I love my orchids. I love the colours of their blossoms, the way a fresh flower looks like it’s covered in glitter. I feel happy when their leaves are rigid and shiny, and I love the stillness that my 10 minutes of orchid checking gives me everyday.
A while back, my friend Ann got given an orchid as a house warming present. She was rather scared that she was just going to kill it off, like she had with previous orchids, so she asked me for some pointers.
Most people buy (or are given) Phalaenopsis orchids as the most common ones in the shops. Their blooms are beautiful and, despite the myths to the contrary, are the easiest of all the Orchidaceae genera to care for.
The most common reason why people “fail at orchids” is that they treat them like a normal house plant: park them on a sunny windowsill, water them every couple of days “so they don’t dry out” and often leave them in the puddle of standing water that collects in the base of the pretty ceramic pot they come in.
However, this is exactly the opposite of what they need. They need minimal fussing, dappled sunlight and only a sparing amount of water. This is because they naturally grow attached to the bark of trees in the canopy of the Rain Forests, where life is generally humid but not very out-and-out wet.
Importantly, as well as water, their roots also need both light and air, as Phalaenopsis’ photosynthesise with both leaves and roots. Orchids ship in clear pots for this reason. (Although, some companies pack their orchids with moss into a rubbish flexible PVC pot – these orchids will need re-potting as soon as they finish flowering, as the moss will be stopping air getting to the roots).
Because the roots need air, any standing water can very quickly cause root rot.
The plant usually remains in bloom for ~3 months, the flowers die off then fall off one by one. This is totally normal and not a sign that the plant is dying at all. Also, the very bottom leaf turning yellow and detaching on occasion is also totally normal, this is simply natural wastage, usually in response to humidity levels.
So, this translates at home to:
- Usual household temperatures, anything from 16°-28° is generally good. The occasional overnight drop down to ~10° will cause new flower spikes, but consistent cold is bad.
- Either a north facing windowsill, or a windowsill that generally doesn’t get more than 2 hours of direct sunlight per day.
- A “Drench watering” every other week (or weekly if it’s very warm) – Hold the pot under a running tap – tepid water, not cold – for a minute or so, also running the water over any aerial roots, then leave to drain totally. Ensure that minimal water remains in the pot, do this by tipping the pot at an angle, this will drain the water that has collected at the bottom of the pot.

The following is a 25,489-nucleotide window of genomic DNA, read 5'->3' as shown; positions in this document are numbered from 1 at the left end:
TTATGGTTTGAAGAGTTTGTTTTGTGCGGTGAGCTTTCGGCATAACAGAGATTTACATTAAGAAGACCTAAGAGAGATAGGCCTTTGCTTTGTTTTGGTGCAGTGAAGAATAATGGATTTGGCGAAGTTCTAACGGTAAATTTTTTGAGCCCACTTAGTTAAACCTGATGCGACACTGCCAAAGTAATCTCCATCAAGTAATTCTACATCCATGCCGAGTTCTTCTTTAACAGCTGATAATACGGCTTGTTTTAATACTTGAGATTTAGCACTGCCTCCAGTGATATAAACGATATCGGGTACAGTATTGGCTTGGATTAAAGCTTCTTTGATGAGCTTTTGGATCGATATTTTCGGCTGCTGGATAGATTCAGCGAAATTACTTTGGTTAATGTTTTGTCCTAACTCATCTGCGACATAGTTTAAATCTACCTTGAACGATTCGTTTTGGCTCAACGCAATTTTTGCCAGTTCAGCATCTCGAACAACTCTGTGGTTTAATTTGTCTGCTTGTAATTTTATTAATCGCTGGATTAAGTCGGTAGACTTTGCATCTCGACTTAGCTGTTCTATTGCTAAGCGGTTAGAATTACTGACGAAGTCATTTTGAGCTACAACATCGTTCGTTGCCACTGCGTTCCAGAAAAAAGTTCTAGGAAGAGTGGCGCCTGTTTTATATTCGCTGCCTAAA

Getting water on the leaves isn’t an issue, but ensure that you don’t get water in the crown. If you do, remove the puddle immediately with the corner of a paper towel. Crown rot will happen if you leave the puddle in there.
- Not moving them around too much – picking them up and plonking them down too often “just to peek at them” is bad. Visual inspection and touching the leaves to check rigidity is good, but you only really want to move them around to water them as above.
- If you notice the bark drying out quickly, or your house is not very humid then mist them every other day as well. Leaving them above the water line on a water filled pebble tray is also good.
- On visual inspection, you are checking that the bark is not totally dried out (generally, condensation on the inside of the pot should be visible right up until the day before drench watering) and the leaves are rigid – if the leaves are floppy, the plant is dehydrated – Either mist the plant and the bark heavily, or consider a drench watering. If they are wrinkled, and water is being supplied on a regular basis then the roots are not supplying the leaves with water for some reason. That’s the subject of another article!
- Talking to your plants when you inspect them is totally allowed, even encouraged! Giving living things your total focus give you happiness and keeps you in the now. There is also documented science that plants that are spoken to nicely grow better. 🙂
There are “advanced class pointers” around feeding, re-potting and how to spot issues, which I’ll be writing on in coming weeks, but using these basic tips will keep your orchid thriving and blooming for many years to come. Following these pointers, Ann’s orchid is very happy, and has thrown both a new leaf and a new flower spike!
Have I inspired you to get an orchid, or to start growing things on your windowsill? I do hope so. Leave me a comment below, and we can start connecting those dots.
Catch you next week!